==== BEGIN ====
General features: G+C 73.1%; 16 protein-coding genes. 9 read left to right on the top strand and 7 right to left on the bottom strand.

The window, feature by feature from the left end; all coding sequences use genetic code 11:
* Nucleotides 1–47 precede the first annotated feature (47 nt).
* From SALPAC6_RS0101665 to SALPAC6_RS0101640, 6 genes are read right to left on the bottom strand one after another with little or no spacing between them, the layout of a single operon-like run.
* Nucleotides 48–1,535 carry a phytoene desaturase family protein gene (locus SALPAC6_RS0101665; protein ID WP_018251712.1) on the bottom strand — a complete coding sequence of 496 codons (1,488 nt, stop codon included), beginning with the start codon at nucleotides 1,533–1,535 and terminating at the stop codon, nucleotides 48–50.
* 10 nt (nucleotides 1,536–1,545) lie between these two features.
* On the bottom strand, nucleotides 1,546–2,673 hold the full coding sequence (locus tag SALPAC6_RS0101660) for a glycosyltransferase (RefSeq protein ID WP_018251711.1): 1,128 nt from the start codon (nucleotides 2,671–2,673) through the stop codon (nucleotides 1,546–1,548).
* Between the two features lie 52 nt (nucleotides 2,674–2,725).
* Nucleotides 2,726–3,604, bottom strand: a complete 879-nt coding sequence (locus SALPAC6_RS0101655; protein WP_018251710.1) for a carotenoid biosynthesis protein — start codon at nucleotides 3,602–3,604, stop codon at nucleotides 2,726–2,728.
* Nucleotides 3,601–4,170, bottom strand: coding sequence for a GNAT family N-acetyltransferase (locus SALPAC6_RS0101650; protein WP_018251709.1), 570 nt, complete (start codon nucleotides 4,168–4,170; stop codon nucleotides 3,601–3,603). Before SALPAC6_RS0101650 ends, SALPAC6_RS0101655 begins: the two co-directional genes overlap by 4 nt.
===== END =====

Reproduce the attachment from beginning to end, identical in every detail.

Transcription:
General features: G+C 73.1%; 16 protein-coding genes. 9 read left to right on the top strand and 7 right to left on the bottom strand.

The window, feature by feature from the left end; all coding sequences use genetic code 11:
* Nucleotides 1–47 precede the first annotated feature (47 nt).
* From SALPAC6_RS0101665 to SALPAC6_RS0101640, 6 genes are read right to left on the bottom strand one after another with little or no spacing between them, the layout of a single operon-like run.
* Nucleotides 48–1,535 carry a phytoene desaturase family protein gene (locus SALPAC6_RS0101665; protein ID WP_018251712.1) on the bottom strand — a complete coding sequence of 496 codons (1,488 nt, stop codon included), beginning with the start codon at nucleotides 1,533–1,535 and terminating at the stop codon, nucleotides 48–50.
* 10 nt (nucleotides 1,536–1,545) lie between these two features.
* On the bottom strand, nucleotides 1,546–2,673 hold the full coding sequence (locus tag SALPAC6_RS0101660) for a glycosyltransferase (RefSeq protein ID WP_018251711.1): 1,128 nt from the start codon (nucleotides 2,671–2,673) through the stop codon (nucleotides 1,546–1,548).
* Between the two features lie 52 nt (nucleotides 2,674–2,725).
* Nucleotides 2,726–3,604, bottom strand: a complete 879-nt coding sequence (locus SALPAC6_RS0101655; protein WP_018251710.1) for a carotenoid biosynthesis protein — start codon at nucleotides 3,602–3,604, stop codon at nucleotides 2,726–2,728.
* Nucleotides 3,601–4,170, bottom strand: coding sequence for a GNAT family N-acetyltransferase (locus SALPAC6_RS0101650; protein WP_018251709.1), 570 nt, complete (start codon nucleotides 4,168–4,170; stop codon nucleotides 3,601–3,603). Before SALPAC6_RS0101650 ends, SALPAC6_RS0101655 begins: the two co-directional genes overlap by 4 nt.